Much to everyone’s surprise, Diablo 3 is turning out to be a real kaleidoscope of a game – what it is depends on how you look at it. And just because you’ve gotten one thing out of the game – good or bad – another perspective might reveal something entirely different.
So, here’s a collection of some of the most interesting and unique perspectives from the blogosphere on the latest monster title from Blizz:
- Apple Cider Mage approaches Diablo from the perspective of a WoW veteran and non-hardcore gamer, in a lengthy and interesting discussion post – “The real success of this game though, for me, was just that there was a real proliferation of women characters, even if some of the consistent tropes of corruption/betrayal/death seemed to follow.”
- Big Bear Butt, meanwhile, has what must be an incredibly rare perspective – he somehow managed to avoid all spoilers before diving in completely unprepared – “Understand, I could answer all of these questions with a 30 second web search. That’s not the point. The point is to have the joy of discovery all on my own, and that joy has to be balanced by my inevitable irritation when I’m ignorant, and can’t figure out a solution quickly.”
- Stubborn at Sheep the Diamond is struggling to decide at what point optimising his character becomes cheating – “So again we descend into a conversation about how to play the game. Half of me says, “Just have fun.” The other half says, “Why would the developer create a challenge that can be so easily overcome with auctions and options?” “
- Spinks has been playing the game solidly, and presents the second of her interesting roundups on how she feels the game has developed – “Meanwhile your narrator is on Act 2 of Nightmare Mode (that’s the next one up from normal) and has been playing a bit of co-op in Normal Mode with Arb. I’ve been enjoying it; Diablo 3 is a fun game, I am a sucker for the gothic grimdark Heaven and Hell themes, and there is a lot to like about it. “
- Minstrel at Holy Word Delicious is taking a WoW perspective, too, but consider how WoW and Diablo 3 might fit together to become greater than their parts – “I’m not literally saying that Blizzard should merge these two games. They’re both established and separate. Shoehorning the one into the other would probably not work. However, I can dream of a game that combined the best elements of both.”
- And finally, Chris at Level Capped is finding that Hell is, in fact, great fun with other people – “I have decided that I really like the benefits of “always on” Diablo 3″
What’s your perspective on the big D3, one week in?
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I’ve said in the past that I was going to wait until Cynwise’s current magnum opus was finished before featuring it, but it’s just too damn good – and I’m off for a week. So… Have you ever wondered where the Warlocks went in Cataclysm?
Some time ago, whilst going through a period of disenchantment with what was formerly his favourite class, well-known warlock blogger Cynwise wondered that question. And so he started doing some research, little knowing how deep the rabbit hole would go.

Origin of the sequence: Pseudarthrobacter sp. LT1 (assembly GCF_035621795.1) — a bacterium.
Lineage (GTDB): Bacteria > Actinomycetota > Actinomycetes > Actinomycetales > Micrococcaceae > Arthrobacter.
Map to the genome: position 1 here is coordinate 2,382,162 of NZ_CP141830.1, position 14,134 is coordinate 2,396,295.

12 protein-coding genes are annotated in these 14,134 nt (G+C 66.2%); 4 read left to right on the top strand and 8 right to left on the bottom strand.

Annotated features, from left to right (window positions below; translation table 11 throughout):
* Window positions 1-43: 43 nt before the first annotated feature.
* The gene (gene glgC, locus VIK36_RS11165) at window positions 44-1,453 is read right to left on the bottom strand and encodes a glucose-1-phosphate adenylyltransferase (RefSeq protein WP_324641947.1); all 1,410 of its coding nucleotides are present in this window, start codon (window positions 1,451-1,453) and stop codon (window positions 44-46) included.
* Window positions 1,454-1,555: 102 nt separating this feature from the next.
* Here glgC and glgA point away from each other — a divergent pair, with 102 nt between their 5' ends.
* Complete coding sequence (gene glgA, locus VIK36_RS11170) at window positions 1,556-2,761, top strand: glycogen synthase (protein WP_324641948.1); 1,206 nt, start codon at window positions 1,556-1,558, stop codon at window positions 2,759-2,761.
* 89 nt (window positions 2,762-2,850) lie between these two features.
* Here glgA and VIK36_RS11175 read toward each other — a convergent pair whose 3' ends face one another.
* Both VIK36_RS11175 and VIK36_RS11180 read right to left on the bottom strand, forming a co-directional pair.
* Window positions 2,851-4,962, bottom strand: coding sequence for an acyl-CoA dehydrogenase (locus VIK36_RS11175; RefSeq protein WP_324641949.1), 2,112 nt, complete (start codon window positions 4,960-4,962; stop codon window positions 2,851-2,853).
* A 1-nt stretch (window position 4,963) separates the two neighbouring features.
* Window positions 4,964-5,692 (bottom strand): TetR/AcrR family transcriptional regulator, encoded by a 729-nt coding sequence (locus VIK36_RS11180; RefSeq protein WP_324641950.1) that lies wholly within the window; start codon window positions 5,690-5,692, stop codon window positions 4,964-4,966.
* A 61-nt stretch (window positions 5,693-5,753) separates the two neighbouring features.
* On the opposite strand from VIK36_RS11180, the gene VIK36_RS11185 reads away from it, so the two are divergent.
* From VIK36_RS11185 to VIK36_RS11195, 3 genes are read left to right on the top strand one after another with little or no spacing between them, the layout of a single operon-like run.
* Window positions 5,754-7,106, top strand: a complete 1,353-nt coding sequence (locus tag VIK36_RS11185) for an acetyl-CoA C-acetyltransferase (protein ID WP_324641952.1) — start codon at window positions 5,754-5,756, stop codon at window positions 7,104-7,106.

His attempt to answer a simple question has become a fascinating, statistic-rich journey into the very heart of MMORPG gaming – why people enjoy playing what they do, and what happens to make them stop –
“What does Bring the Player, Not the Class have to do with the decline of Warlocks? Quite a bit.
The goal of Bring the Player is to equalize performance and utility across classes, in effect to remove the impact of class choice on common endgame activities. Raids shouldn’t be canceled or fail because you don’t have a certain class. DPS, tanks, and healers should all be relatively interchangeable.
So if all DPS classes are equal, what is the reward for mastering a complex class like the Warlock?
In many ways, this is the same question we ask when discussing pure and hybrid DPS classes, isn’t it? If all DPS specs are equal, what’s the advantage of rolling a pure over a hybrid? It’s the same concept at work, only dealing with spec complexity instead of role flexibility.
I think we need a new name for this idea that Warlocks are wrestling with. We already have the Hybrid Tax, the idea that hybrid DPS should do less damage than pure DPS because they have role flexibility. Perhaps we need a Simplicity Tax to capture this question: should complex rotations outperform simple ones?.”
It’ll surprise few regular readers when I say that Cynwise’s posts are pretty long – and there are three of them so far with more planned. Nonetheless, I’ve read every word of every one so far, and eagerly awaited the next one each time. This is really remarkable stuff – deep, insightful, data-led and research-driven writing that penetrates to the heart of far more than just why one class is less popular than others.
Did you know that the Paladin is one of the most likely classes for a player to stick with from 1-85, rather than giving up half-way? Or that warlocks are one of the few classes whose three specs are all balanced, mid-level damage dealers? Did you ever wonder how many separate factors go into a class’s popularity at maximum level? Cynwise covers a huge breadth of detail in his observations in this series, and he’s promising more to come.
I don’t think it’s an exaggaration to say that if you’re interested in how WoW works and why it works, “Where did all the Warlocks go?” is a must-read series.
Enjoyed Cynwise’s writing? Please consider sharing it!
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Hugh is still on a break, touring exotic foreign cities and eating fancy food, so Johnnie is stirring the Pot once again.